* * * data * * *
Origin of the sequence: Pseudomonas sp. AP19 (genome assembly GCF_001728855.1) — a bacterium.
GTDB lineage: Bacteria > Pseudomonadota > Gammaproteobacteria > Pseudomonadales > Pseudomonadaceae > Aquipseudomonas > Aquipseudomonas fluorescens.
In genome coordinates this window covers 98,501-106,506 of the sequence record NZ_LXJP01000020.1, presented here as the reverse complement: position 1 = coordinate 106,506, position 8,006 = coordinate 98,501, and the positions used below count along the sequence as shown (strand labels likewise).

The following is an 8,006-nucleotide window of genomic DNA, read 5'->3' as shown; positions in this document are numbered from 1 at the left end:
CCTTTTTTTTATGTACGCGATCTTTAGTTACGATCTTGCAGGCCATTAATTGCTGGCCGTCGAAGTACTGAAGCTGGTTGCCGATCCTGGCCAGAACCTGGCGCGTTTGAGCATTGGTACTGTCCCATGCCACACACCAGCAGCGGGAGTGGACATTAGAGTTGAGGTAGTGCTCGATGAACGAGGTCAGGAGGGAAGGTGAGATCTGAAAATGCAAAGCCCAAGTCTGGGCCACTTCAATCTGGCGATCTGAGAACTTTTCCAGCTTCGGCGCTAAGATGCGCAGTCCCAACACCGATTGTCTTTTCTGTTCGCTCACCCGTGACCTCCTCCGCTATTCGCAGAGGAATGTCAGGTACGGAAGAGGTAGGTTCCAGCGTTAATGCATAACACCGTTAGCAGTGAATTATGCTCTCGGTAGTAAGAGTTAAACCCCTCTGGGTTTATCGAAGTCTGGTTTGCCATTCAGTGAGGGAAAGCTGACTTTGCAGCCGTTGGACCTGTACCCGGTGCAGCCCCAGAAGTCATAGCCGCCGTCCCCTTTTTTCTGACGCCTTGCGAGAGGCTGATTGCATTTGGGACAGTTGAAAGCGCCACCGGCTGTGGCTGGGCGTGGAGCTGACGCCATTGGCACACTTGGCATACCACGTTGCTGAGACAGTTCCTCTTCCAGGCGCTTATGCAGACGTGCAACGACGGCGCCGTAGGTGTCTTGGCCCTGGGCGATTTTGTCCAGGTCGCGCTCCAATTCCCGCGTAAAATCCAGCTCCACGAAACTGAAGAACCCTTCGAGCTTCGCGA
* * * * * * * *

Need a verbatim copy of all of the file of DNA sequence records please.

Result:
Origin of the sequence: Pseudomonas sp. AP19 (genome assembly GCF_001728855.1) — a bacterium.
GTDB lineage: Bacteria > Pseudomonadota > Gammaproteobacteria > Pseudomonadales > Pseudomonadaceae > Aquipseudomonas > Aquipseudomonas fluorescens.
In genome coordinates this window covers 98,501-106,506 of the sequence record NZ_LXJP01000020.1, presented here as the reverse complement: position 1 = coordinate 106,506, position 8,006 = coordinate 98,501, and the positions used below count along the sequence as shown (strand labels likewise).

The following is an 8,006-nucleotide window of genomic DNA, read 5'->3' as shown; positions in this document are numbered from 1 at the left end:
CCTTTTTTTTATGTACGCGATCTTTAGTTACGATCTTGCAGGCCATTAATTGCTGGCCGTCGAAGTACTGAAGCTGGTTGCCGATCCTGGCCAGAACCTGGCGCGTTTGAGCATTGGTACTGTCCCATGCCACACACCAGCAGCGGGAGTGGACATTAGAGTTGAGGTAGTGCTCGATGAACGAGGTCAGGAGGGAAGGTGAGATCTGAAAATGCAAAGCCCAAGTCTGGGCCACTTCAATCTGGCGATCTGAGAACTTTTCCAGCTTCGGCGCTAAGATGCGCAGTCCCAACACCGATTGTCTTTTCTGTTCGCTCACCCGTGACCTCCTCCGCTATTCGCAGAGGAATGTCAGGTACGGAAGAGGTAGGTTCCAGCGTTAATGCATAACACCGTTAGCAGTGAATTATGCTCTCGGTAGTAAGAGTTAAACCCCTCTGGGTTTATCGAAGTCTGGTTTGCCATTCAGTGAGGGAAAGCTGACTTTGCAGCCGTTGGACCTGTACCCGGTGCAGCCCCAGAAGTCATAGCCGCCGTCCCCTTTTTTCTGACGCCTTGCGAGAGGCTGATTGCATTTGGGACAGTTGAAAGCGCCACCGGCTGTGGCTGGGCGTGGAGCTGACGCCATTGGCACACTTGGCATACCACGTTGCTGAGACAGTTCCTCTTCCAGGCGCTTATGCAGACGTGCAACGACGGCGCCGTAGGTGTCTTGGCCCTGGGCGATTTTGTCCAGGTCGCGCTCCAATTCCCGCGTAAAATCCAGCTCCACGAAACTGAAGAACCCTTCGAGCTTCGCGA